The winners of the men’s and women’s tennis singles are shown goofing around with a camera, which is absolutely charming. The American team arrives via steamship and there is a sort of behind-the-scenes look at how clay pigeons are launched during shooting training.
During the Games proper, the marathon is, as always, fairly lavishly covered. There are cameras stationed at several checkpoints along the route, which affords a look at the countryside and unpaved roads of the time. An unfortunate photographer is run into by a competitor, and the film notes the sad fate of Francisco Lázaro. The Portuguese flag-bearer at the Opening Ceremony collapsed after 30 kilometers and died, becoming the first athlete to die in a modern Olympic competition. In the film, he is said to have died of exhaustion, though the truth is a little different.
LW: Wow, I suppose that’s a lesson in what not to do.
DW: Yes, and so began the long and sordid history of modern performance enhancement in sports!
In lighter matters, there is a short and strangely amusing demonstration of Icelandic Glima Wrestling, which is hilariously set to a tango (we tip our caps to you, Mr Sosin), and a funny false start in the men’s 100 meter freestyle. Road cycling race is witnessed by a huge crowd, proceeds through a misty meadow, down a wide city boulevard, and is eventually won with an astonishing finishing time of ten hours! On the track, hurdlers crash spectacularly into the barriers, which creates a look of complete chaos.
A truly odd interlude features a look at the Procession of Choruses!
LW: This was awesome in the weirdest way. I love when these films surprise us like this.
DW: It’s not explained in the film, so the viewer has to guess what this bizarre parade is about. Full of floats and artistic expressions of harmony with the natural world, it’s a complete non-sequitur, sandwiched by the standing high jump and Greco-Roman wrestling. When we watched it we assumed it was a part of the early focus on arts and culture that Baron Pierre de Coubertin insisted be included in the Games. I dug into the official report so you don’t have to, and learned that it was actually a “Grand Choral Festival” organized and staged by the Swedish Choral Association. In this part of the Festival, 6,000 participants marched through the streets and performed a concert at the Olympic Stadium before 27,000 attendees. In the film it’s pretty weird, but adds another delightful layer of texture, which we can appreciate.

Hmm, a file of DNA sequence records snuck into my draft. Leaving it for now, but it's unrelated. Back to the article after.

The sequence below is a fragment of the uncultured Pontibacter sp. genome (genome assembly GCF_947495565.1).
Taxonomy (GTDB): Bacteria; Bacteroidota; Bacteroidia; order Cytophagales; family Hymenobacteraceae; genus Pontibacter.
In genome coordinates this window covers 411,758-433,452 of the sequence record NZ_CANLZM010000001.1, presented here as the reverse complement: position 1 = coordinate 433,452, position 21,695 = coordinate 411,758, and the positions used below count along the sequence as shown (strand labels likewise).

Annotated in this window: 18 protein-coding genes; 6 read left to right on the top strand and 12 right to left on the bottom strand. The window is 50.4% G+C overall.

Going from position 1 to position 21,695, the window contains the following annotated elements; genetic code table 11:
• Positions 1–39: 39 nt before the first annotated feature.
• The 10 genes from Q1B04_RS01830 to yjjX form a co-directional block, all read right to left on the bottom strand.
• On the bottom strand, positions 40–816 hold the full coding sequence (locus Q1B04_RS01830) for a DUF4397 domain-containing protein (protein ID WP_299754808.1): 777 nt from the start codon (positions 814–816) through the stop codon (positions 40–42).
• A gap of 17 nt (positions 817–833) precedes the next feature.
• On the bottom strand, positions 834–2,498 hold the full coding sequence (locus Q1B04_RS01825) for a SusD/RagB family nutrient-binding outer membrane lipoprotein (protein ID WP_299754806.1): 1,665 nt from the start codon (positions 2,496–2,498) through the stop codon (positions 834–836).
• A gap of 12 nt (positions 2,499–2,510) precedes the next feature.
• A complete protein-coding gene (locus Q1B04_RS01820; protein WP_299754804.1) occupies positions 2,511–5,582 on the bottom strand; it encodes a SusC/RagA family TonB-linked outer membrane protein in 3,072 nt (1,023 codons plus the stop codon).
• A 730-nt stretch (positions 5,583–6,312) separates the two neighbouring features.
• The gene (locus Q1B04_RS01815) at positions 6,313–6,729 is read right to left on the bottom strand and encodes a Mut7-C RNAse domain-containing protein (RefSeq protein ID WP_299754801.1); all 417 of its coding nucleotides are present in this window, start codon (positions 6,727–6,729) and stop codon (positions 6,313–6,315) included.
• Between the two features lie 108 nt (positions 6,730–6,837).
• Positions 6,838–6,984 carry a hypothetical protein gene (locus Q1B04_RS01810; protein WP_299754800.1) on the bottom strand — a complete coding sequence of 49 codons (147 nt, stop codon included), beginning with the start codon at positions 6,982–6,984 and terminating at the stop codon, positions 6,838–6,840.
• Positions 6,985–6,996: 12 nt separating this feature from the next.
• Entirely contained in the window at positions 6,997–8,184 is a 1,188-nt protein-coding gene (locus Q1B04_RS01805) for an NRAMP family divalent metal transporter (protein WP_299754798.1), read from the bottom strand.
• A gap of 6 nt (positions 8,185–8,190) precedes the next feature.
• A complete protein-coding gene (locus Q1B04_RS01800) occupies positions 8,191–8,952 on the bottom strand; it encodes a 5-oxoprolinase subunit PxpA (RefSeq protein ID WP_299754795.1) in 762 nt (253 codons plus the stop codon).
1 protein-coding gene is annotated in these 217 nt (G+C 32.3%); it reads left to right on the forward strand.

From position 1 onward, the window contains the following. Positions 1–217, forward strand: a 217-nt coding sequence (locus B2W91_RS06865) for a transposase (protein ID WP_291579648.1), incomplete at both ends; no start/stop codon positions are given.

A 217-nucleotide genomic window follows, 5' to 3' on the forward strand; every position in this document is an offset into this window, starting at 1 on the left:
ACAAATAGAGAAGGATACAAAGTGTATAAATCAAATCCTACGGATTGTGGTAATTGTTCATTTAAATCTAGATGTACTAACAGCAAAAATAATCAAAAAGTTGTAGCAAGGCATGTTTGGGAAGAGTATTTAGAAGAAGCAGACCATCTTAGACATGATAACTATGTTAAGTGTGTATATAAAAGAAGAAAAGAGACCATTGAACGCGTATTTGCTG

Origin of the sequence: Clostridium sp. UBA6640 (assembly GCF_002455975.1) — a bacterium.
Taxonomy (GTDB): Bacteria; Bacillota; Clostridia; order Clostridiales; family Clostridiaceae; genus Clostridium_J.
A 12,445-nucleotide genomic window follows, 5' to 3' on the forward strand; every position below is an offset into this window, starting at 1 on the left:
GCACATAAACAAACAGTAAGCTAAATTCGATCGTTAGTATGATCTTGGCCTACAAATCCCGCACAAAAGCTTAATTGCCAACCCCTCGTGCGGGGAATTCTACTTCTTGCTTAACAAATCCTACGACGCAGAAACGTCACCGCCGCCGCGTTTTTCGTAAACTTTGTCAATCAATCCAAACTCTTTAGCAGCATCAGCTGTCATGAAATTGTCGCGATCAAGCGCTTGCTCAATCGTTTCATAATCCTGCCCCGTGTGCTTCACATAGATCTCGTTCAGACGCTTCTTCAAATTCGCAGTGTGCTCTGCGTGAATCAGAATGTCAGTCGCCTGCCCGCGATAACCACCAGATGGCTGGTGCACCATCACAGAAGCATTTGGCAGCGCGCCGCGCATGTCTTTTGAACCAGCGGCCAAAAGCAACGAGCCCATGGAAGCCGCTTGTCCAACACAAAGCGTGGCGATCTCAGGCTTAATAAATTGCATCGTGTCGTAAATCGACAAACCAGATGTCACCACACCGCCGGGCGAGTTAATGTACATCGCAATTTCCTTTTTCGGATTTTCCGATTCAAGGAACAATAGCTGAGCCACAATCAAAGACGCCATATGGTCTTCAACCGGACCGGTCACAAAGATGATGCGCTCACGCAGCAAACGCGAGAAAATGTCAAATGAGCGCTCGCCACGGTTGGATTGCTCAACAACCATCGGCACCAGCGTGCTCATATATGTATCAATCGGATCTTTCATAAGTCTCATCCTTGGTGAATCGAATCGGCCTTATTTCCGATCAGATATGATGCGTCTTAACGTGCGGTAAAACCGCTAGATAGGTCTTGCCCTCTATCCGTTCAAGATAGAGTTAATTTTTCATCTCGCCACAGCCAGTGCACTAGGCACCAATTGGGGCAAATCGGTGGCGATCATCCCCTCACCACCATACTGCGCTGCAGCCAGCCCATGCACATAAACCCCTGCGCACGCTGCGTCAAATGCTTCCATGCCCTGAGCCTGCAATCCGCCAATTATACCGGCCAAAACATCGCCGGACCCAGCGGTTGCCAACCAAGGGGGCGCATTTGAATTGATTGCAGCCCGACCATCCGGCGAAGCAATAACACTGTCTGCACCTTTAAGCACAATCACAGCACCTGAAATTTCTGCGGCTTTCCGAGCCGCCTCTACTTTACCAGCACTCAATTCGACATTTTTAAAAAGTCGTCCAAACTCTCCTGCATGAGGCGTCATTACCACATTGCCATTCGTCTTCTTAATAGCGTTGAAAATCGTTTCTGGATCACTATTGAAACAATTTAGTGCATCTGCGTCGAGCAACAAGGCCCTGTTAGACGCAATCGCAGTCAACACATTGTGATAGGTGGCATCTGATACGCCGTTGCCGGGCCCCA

One of the best visuals of the entire film appears in rowing, after the closing of “Olympic Week.” The course was set along Stockholm’s stunning Strandvägen, and it’s beautiful.
Hannes Kolehmainen (FIN) was the track star of Stockholm 1912, winning gold in the 5,000, 10,000, and individual cross country races. He also took home a silver in the cross country team race. Duke Kahanamoku (USA) set a milestone as the first Hawaiian medalist at the Olympics, winning the 100-meter freestyle race, plus a silver as part of the American 4×200 freestyle relay team. Jim Thorpe (USA), the celebrated first “world’s greatest athlete,” is unfortunately absent from the action footage. I was extremely disappointed by that, as I was very eager to see his events. However, he does appear in the awards ceremony, being presented with his awards, which included a large trophy for the decathlon.
Sweden’s King Gustaf V was clearly an enthusiastic supporter of the athletes and overall venture, as he appears throughout the film. Additionally, there was a special effort to enlist the nation’s boy scouts to help with the event, and they are also visible throughout. It must have been an exciting experience for them!
So Long, Sweden
Having now visited Stockholm’s Olympic Stadium twice, we bid it farewell with affection. We also bid the silent era adieu for the time being, which is just fine with us. Stockholm’s early effort has been a delight of the period for us, and a potent reminder of how much has changed in sport and society, and how similar the fundamentals of competition remain.
Unless otherwise noted, all film screenshots are from Criterion’s 100 Years of Olympic Films Blu-ray box set.